PERFORM or perish. That's the clear message from Dragons coach Paul McGregor in leaving more than 700 games worth of NRL experience on the sideline in round three.
The Dragons will resume their season looking to bounce back from an 0-2 start, with McGregor leaving the likes of Trent Merrin, Issac Luke and Tim Lafai out of his 17 for Saturday's clash with the Warriors.
Josh Kerr and Tyrell Fuimaono - who boast just 38 games between them - retained their spots with Merrin and Jacob Host making way for Tariq and Korbin Sims.
McGregor's also retained Matt Dufty, who appeared on the outer through preseason, with Zac Lomax shifting to the centres at the expense of Lafai.
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Skipper Cam McInnes said the changes reflect the blank selection slate players returned to after more than two months away, with even the club's biggest names on notice.
"Mary's picked the side that deserves to play," McInnes said.
"Everyone's fit and ready to go and at training everyone was putting their hand up, there was some great competition, and he's decided to make a few changes because guys have warranted that.
"Combinations are great, but only if everyone's playing well enough. When really good players are missing out, it shows how hard everyone's been working.
"Duft's done a great job training-wise to put his hand up for that spot and he knows what he has to do to keep it. It's the same for me, it's the same for Corey[Norman], Hunty [Ben Hunt], everyone.
"Whoever's in the side knows you've got to work and you've got perform otherwise someone's there to take your spot."
With no NSW Cup on offer, players who miss out on the top-grade 17 will go without football each week, with Kerr saying McGregor has made it abundantly clear training performances will hold more weight than reputations.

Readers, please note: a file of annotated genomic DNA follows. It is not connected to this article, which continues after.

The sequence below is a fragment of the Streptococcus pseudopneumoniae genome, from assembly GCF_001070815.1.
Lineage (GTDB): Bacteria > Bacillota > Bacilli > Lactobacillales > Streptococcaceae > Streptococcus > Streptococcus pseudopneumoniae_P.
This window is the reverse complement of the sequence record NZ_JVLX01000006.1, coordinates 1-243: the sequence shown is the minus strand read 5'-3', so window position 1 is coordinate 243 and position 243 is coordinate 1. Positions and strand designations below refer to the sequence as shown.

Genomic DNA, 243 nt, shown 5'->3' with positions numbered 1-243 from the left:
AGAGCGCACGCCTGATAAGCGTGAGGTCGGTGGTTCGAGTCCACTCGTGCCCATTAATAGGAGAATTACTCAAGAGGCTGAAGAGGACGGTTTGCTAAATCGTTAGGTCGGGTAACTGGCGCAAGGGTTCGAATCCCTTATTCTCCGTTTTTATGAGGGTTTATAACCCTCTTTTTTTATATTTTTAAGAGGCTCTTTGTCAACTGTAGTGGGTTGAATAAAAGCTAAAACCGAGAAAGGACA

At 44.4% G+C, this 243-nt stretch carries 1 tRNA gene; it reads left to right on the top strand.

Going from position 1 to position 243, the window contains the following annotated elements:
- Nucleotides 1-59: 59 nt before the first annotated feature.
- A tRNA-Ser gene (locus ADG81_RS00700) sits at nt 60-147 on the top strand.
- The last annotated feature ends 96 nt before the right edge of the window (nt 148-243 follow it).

"Mary was pretty straight and up front with us that, if you're not going to perform, he will put the jersey on someone else," Kerr said.
"[In the past] he's thrown a bit more faith towards those more experienced boys. If one of the more experienced guys might not have had the best game, he'd give them another chance because they've been there and done it before.
"We're at a point now where, if you're not performing, you're out. No one's safe is the way he put it. If you're not playing well someone else will.
"With there not being a reserve grade side to play in, everyone's going hammer and tongs at training. There is a lot of healthy competition going on at the moment throughout the club."
Saturday's clash with the Warriors will be Kerr's third straight top-grade appearance, a first in his career, with the 24-year-old admitting he's at the now or never stage of his career.
"Turning 24, it was my fourth first grade preseason, it was a bit of a do-or-die situation for me," he said.
"I was lucky to get rounds one and two in. I was starting to build some momentum, the second game was probably the best game of first grade I've played and I was building a lot of confidence.
"I want to play NRL and be in that starting team so I just came out and played like that. I wanted show I was ready and I had that aggressive attitude towards wanting that spot."